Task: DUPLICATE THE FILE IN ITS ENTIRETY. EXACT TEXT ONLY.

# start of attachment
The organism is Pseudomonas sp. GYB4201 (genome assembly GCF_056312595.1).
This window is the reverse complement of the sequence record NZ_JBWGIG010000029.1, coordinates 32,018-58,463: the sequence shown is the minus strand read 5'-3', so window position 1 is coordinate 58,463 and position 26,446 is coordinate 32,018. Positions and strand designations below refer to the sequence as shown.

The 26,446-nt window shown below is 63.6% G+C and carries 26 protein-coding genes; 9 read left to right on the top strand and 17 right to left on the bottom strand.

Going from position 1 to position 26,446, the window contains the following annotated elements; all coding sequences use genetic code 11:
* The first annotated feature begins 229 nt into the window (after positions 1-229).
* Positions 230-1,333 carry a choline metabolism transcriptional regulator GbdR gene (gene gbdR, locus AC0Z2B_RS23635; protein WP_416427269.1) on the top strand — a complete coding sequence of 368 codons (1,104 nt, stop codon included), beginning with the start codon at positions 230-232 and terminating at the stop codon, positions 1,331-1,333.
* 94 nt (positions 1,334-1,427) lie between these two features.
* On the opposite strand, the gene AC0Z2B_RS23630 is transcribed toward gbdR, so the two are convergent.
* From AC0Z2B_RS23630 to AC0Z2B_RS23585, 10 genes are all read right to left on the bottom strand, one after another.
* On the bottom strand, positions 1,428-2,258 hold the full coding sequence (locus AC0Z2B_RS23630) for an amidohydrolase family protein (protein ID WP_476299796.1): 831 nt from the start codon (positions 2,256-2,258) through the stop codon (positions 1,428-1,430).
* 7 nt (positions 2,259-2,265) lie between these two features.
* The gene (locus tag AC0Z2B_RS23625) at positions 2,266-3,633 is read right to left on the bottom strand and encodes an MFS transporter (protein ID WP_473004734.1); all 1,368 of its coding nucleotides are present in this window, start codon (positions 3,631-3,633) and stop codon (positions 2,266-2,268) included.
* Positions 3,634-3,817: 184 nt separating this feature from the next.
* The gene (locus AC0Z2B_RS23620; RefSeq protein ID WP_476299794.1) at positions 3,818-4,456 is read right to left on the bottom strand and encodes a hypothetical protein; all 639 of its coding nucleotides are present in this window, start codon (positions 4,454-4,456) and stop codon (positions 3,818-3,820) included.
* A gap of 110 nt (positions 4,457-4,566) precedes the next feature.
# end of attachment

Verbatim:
The organism is Pseudomonas sp. GYB4201 (genome assembly GCF_056312595.1).
This window is the reverse complement of the sequence record NZ_JBWGIG010000029.1, coordinates 32,018-58,463: the sequence shown is the minus strand read 5'-3', so window position 1 is coordinate 58,463 and position 26,446 is coordinate 32,018. Positions and strand designations below refer to the sequence as shown.

The 26,446-nt window shown below is 63.6% G+C and carries 26 protein-coding genes; 9 read left to right on the top strand and 17 right to left on the bottom strand.

Going from position 1 to position 26,446, the window contains the following annotated elements; all coding sequences use genetic code 11:
* The first annotated feature begins 229 nt into the window (after positions 1-229).
* Positions 230-1,333 carry a choline metabolism transcriptional regulator GbdR gene (gene gbdR, locus AC0Z2B_RS23635; protein WP_416427269.1) on the top strand — a complete coding sequence of 368 codons (1,104 nt, stop codon included), beginning with the start codon at positions 230-232 and terminating at the stop codon, positions 1,331-1,333.
* 94 nt (positions 1,334-1,427) lie between these two features.
* On the opposite strand, the gene AC0Z2B_RS23630 is transcribed toward gbdR, so the two are convergent.
* From AC0Z2B_RS23630 to AC0Z2B_RS23585, 10 genes are all read right to left on the bottom strand, one after another.
* On the bottom strand, positions 1,428-2,258 hold the full coding sequence (locus AC0Z2B_RS23630) for an amidohydrolase family protein (protein ID WP_476299796.1): 831 nt from the start codon (positions 2,256-2,258) through the stop codon (positions 1,428-1,430).
* 7 nt (positions 2,259-2,265) lie between these two features.
* The gene (locus tag AC0Z2B_RS23625) at positions 2,266-3,633 is read right to left on the bottom strand and encodes an MFS transporter (protein ID WP_473004734.1); all 1,368 of its coding nucleotides are present in this window, start codon (positions 3,631-3,633) and stop codon (positions 2,266-2,268) included.
* Positions 3,634-3,817: 184 nt separating this feature from the next.
* The gene (locus AC0Z2B_RS23620; RefSeq protein ID WP_476299794.1) at positions 3,818-4,456 is read right to left on the bottom strand and encodes a hypothetical protein; all 639 of its coding nucleotides are present in this window, start codon (positions 4,454-4,456) and stop codon (positions 3,818-3,820) included.
* A gap of 110 nt (positions 4,457-4,566) precedes the next feature.